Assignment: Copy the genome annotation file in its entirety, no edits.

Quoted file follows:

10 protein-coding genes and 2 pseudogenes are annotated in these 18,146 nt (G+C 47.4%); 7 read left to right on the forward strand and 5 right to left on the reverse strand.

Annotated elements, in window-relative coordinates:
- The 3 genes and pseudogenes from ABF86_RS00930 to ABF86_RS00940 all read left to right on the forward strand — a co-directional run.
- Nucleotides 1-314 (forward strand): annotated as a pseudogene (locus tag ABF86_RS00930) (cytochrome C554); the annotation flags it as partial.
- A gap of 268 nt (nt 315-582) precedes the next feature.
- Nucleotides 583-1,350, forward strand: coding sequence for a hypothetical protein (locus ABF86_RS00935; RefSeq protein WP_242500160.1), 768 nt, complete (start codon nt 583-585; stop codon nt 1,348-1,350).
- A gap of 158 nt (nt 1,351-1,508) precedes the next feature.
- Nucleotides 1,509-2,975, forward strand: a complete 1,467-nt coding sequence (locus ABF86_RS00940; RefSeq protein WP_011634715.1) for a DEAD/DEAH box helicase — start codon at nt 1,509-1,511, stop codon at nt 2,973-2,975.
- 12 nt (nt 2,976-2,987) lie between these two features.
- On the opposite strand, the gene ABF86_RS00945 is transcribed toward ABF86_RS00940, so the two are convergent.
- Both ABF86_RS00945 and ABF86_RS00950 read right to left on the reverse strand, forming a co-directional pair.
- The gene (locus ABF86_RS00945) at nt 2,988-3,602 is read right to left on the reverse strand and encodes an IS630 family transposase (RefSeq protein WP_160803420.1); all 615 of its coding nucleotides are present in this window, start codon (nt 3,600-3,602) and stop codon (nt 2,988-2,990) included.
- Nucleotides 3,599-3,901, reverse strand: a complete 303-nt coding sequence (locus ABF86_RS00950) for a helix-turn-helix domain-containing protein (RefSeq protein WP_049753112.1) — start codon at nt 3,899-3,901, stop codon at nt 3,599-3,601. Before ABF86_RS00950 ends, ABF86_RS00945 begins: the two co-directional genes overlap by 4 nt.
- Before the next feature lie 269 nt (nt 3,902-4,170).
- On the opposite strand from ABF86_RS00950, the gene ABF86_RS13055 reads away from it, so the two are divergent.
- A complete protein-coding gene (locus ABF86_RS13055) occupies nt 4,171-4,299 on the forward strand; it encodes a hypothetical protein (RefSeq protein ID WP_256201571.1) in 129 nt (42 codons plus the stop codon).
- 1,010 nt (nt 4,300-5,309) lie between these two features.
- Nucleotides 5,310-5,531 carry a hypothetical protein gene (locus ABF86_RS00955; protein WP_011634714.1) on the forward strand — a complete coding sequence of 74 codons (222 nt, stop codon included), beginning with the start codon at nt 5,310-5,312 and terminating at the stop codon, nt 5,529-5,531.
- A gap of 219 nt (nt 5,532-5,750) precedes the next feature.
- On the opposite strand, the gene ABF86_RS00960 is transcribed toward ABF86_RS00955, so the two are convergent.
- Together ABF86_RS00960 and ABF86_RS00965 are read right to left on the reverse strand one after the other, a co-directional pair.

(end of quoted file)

10 protein-coding genes and 2 pseudogenes are annotated in these 18,146 nt (G+C 47.4%); 7 read left to right on the forward strand and 5 right to left on the reverse strand.

Annotated elements, in window-relative coordinates:
- The 3 genes and pseudogenes from ABF86_RS00930 to ABF86_RS00940 all read left to right on the forward strand — a co-directional run.
- Nucleotides 1-314 (forward strand): annotated as a pseudogene (locus tag ABF86_RS00930) (cytochrome C554); the annotation flags it as partial.
- A gap of 268 nt (nt 315-582) precedes the next feature.
- Nucleotides 583-1,350, forward strand: coding sequence for a hypothetical protein (locus ABF86_RS00935; RefSeq protein WP_242500160.1), 768 nt, complete (start codon nt 583-585; stop codon nt 1,348-1,350).
- A gap of 158 nt (nt 1,351-1,508) precedes the next feature.
- Nucleotides 1,509-2,975, forward strand: a complete 1,467-nt coding sequence (locus ABF86_RS00940; RefSeq protein WP_011634715.1) for a DEAD/DEAH box helicase — start codon at nt 1,509-1,511, stop codon at nt 2,973-2,975.
- 12 nt (nt 2,976-2,987) lie between these two features.
- On the opposite strand, the gene ABF86_RS00945 is transcribed toward ABF86_RS00940, so the two are convergent.
- Both ABF86_RS00945 and ABF86_RS00950 read right to left on the reverse strand, forming a co-directional pair.
- The gene (locus ABF86_RS00945) at nt 2,988-3,602 is read right to left on the reverse strand and encodes an IS630 family transposase (RefSeq protein WP_160803420.1); all 615 of its coding nucleotides are present in this window, start codon (nt 3,600-3,602) and stop codon (nt 2,988-2,990) included.
- Nucleotides 3,599-3,901, reverse strand: a complete 303-nt coding sequence (locus ABF86_RS00950) for a helix-turn-helix domain-containing protein (RefSeq protein WP_049753112.1) — start codon at nt 3,899-3,901, stop codon at nt 3,599-3,601. Before ABF86_RS00950 ends, ABF86_RS00945 begins: the two co-directional genes overlap by 4 nt.
- Before the next feature lie 269 nt (nt 3,902-4,170).
- On the opposite strand from ABF86_RS00950, the gene ABF86_RS13055 reads away from it, so the two are divergent.
- A complete protein-coding gene (locus ABF86_RS13055) occupies nt 4,171-4,299 on the forward strand; it encodes a hypothetical protein (RefSeq protein ID WP_256201571.1) in 129 nt (42 codons plus the stop codon).
- 1,010 nt (nt 4,300-5,309) lie between these two features.
- Nucleotides 5,310-5,531 carry a hypothetical protein gene (locus ABF86_RS00955; protein WP_011634714.1) on the forward strand — a complete coding sequence of 74 codons (222 nt, stop codon included), beginning with the start codon at nt 5,310-5,312 and terminating at the stop codon, nt 5,529-5,531.
- A gap of 219 nt (nt 5,532-5,750) precedes the next feature.
- On the opposite strand, the gene ABF86_RS00960 is transcribed toward ABF86_RS00955, so the two are convergent.
- Together ABF86_RS00960 and ABF86_RS00965 are read right to left on the reverse strand one after the other, a co-directional pair.